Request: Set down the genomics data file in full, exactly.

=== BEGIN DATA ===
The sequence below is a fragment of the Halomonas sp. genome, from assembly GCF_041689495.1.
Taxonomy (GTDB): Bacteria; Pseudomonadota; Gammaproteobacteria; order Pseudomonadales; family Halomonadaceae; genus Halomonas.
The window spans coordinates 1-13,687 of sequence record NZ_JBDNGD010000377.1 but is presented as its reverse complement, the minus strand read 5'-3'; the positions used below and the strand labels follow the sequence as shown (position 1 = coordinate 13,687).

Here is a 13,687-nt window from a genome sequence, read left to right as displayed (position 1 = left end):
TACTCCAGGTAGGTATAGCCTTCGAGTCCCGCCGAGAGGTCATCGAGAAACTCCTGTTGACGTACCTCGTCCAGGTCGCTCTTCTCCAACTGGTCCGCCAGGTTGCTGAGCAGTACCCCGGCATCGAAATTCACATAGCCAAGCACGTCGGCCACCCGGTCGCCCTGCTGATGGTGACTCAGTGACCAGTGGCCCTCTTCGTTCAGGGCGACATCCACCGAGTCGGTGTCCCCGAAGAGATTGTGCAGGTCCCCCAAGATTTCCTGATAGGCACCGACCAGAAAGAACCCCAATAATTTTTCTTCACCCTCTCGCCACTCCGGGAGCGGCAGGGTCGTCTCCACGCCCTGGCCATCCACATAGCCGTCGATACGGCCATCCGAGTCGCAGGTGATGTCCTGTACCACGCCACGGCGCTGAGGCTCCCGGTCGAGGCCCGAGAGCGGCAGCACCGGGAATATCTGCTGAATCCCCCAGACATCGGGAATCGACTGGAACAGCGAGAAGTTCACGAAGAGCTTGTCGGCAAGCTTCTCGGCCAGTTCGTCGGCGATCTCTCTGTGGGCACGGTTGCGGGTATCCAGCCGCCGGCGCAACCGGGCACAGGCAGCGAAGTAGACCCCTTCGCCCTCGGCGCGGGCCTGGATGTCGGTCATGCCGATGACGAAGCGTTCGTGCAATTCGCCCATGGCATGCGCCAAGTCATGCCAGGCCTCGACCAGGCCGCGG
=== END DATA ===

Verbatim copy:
The sequence below is a fragment of the Halomonas sp. genome, from assembly GCF_041689495.1.
Taxonomy (GTDB): Bacteria; Pseudomonadota; Gammaproteobacteria; order Pseudomonadales; family Halomonadaceae; genus Halomonas.
The window spans coordinates 1-13,687 of sequence record NZ_JBDNGD010000377.1 but is presented as its reverse complement, the minus strand read 5'-3'; the positions used below and the strand labels follow the sequence as shown (position 1 = coordinate 13,687).

Here is a 13,687-nt window from a genome sequence, read left to right as displayed (position 1 = left end):
TACTCCAGGTAGGTATAGCCTTCGAGTCCCGCCGAGAGGTCATCGAGAAACTCCTGTTGACGTACCTCGTCCAGGTCGCTCTTCTCCAACTGGTCCGCCAGGTTGCTGAGCAGTACCCCGGCATCGAAATTCACATAGCCAAGCACGTCGGCCACCCGGTCGCCCTGCTGATGGTGACTCAGTGACCAGTGGCCCTCTTCGTTCAGGGCGACATCCACCGAGTCGGTGTCCCCGAAGAGATTGTGCAGGTCCCCCAAGATTTCCTGATAGGCACCGACCAGAAAGAACCCCAATAATTTTTCTTCACCCTCTCGCCACTCCGGGAGCGGCAGGGTCGTCTCCACGCCCTGGCCATCCACATAGCCGTCGATACGGCCATCCGAGTCGCAGGTGATGTCCTGTACCACGCCACGGCGCTGAGGCTCCCGGTCGAGGCCCGAGAGCGGCAGCACCGGGAATATCTGCTGAATCCCCCAGACATCGGGAATCGACTGGAACAGCGAGAAGTTCACGAAGAGCTTGTCGGCAAGCTTCTCGGCCAGTTCGTCGGCGATCTCTCTGTGGGCACGGTTGCGGGTATCCAGCCGCCGGCGCAACCGGGCACAGGCAGCGAAGTAGACCCCTTCGCCCTCGGCGCGGGCCTGGATGTCGGTCATGCCGATGACGAAGCGTTCGTGCAATTCGCCCATGGCATGCGCCAAGTCATGCCAGGCCTCGACCAGGCCGCGG